Weekly Energy Market Review – 23 February 2017

Weekly Energy Market Review – 23 February 2017

Year-ahead gas and power prices continue to slide, with healthy supply-demand fundamentals providing most of the pressure to contracts.

Year-ahead gas and power prices continue to slide, with healthy supply-demand fundamentals providing most of the pressure to contracts. The downward trend seen through most of February has been largely driven by rising temperatures, sharply cutting domestic heating demand.

Lighter evenings and stronger wind generation have also weakened power demand. Peak power consumption this week dropped to its lowest weekday level since Christmas, with a 20% drop in peak demand since the end of January, mirroring a similar decline in Day-ahead prices. Stormy weather conditions helped to boost wind supplies which peaked at around 7GW. The recent Capacity Market auction has secured a high level of capacity for next winter, easing long-term supply concerns. A healthy supply outlook has helped pull annual power prices down to new lows for the year.

The gas system has been oversupplied throughout this week, as above seasonal-normal temperatures helped to reduce demand. Day-ahead gas prices have fallen to new lows for 2017. This has encouraged the UK to export gas over the Interconnector at times this week. Mid-range storage sites have also taken the opportunity to resume injections and rebuild gas inventories. LNG sendout so far this month has averaged just 5mcm, down nearly 90% from this time last year. However, supplies are likely to rise next month, with four LNG tankers currently expected for March, more than doubling the 2017 total.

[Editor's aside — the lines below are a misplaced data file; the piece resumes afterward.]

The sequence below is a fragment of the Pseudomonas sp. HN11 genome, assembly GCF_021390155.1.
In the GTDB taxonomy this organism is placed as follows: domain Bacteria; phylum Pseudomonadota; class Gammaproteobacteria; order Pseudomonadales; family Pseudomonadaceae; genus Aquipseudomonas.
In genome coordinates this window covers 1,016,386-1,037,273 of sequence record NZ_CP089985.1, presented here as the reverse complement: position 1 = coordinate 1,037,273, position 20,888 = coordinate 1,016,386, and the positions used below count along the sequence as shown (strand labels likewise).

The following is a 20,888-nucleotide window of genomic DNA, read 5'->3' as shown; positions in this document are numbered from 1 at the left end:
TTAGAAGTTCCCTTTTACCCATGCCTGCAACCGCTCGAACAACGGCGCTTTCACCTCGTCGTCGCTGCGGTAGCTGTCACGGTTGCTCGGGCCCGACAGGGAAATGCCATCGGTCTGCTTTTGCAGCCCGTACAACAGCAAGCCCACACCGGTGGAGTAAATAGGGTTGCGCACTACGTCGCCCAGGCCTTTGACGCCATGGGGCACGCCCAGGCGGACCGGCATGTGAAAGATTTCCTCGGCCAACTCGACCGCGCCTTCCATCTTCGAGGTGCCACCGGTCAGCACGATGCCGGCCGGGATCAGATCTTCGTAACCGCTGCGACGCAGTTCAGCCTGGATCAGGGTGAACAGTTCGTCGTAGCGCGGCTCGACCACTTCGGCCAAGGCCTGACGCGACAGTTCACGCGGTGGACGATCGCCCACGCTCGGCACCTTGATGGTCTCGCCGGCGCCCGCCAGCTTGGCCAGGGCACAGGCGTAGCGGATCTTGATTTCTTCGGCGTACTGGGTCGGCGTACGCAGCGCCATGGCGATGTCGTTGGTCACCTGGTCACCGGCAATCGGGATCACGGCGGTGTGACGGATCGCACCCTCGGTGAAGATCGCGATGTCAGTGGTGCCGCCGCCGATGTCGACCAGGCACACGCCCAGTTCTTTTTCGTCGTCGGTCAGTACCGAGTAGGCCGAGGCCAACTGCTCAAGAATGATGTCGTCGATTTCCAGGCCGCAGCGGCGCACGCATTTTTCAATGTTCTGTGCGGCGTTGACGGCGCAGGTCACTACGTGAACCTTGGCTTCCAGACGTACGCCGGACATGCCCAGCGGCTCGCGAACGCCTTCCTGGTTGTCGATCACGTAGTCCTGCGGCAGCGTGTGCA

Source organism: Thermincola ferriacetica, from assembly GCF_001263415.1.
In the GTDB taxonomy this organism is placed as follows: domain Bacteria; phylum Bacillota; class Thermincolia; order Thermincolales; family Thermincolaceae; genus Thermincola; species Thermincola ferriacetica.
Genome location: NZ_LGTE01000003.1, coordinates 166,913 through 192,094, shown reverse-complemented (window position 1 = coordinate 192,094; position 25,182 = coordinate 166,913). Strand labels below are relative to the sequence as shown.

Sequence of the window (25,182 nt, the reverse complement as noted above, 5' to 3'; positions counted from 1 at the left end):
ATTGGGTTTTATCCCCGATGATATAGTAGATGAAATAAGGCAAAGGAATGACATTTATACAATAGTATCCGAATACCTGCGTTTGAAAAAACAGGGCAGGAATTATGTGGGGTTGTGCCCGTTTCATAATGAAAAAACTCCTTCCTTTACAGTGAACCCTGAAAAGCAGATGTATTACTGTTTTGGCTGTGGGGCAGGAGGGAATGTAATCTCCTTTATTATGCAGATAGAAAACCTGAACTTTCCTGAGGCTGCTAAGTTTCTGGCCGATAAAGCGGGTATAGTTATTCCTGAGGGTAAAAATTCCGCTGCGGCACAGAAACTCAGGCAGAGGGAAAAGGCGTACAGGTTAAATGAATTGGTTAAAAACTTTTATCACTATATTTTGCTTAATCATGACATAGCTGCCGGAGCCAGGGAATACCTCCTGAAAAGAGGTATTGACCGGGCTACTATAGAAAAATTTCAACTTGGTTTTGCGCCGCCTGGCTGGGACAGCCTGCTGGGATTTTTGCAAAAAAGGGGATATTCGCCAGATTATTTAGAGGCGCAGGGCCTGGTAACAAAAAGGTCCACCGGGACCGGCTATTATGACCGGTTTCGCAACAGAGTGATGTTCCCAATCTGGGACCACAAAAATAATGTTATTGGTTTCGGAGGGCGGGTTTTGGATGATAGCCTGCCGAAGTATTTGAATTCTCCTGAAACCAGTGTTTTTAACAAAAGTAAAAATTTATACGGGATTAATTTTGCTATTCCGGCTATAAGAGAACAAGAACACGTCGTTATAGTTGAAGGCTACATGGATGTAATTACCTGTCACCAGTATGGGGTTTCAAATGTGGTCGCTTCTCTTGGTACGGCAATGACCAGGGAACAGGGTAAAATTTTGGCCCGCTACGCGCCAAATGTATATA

With near-term supply prospects healthy, gas contracts for delivery out to Summer ’17 have fallen to new lows for the year. Concerns remain over the long-term viability of the Rough storage site, with testing ongoing until June. It remains uncertain how much stored gas will be available at the site for next winter. This continues to provide some support to longer-dated contracts, which are holding at the bottom of the range they have traded in throughout the year.

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Paul Anderson

Posted by on Thursday, the 23. February at 14.18

Paul Anderson joined Utilitywise in 2000 as a member of the Market Intelligence team.As a Senior Analyst, Paul is responsible for the production of bespoke strategic consultancy projects as well as developing analytical models. This has included a market-leading Triad forecasting model and a fully inclusive delivered energy pricing forecast tool. Paul has an Honours degree in Film and English from the University of Kent.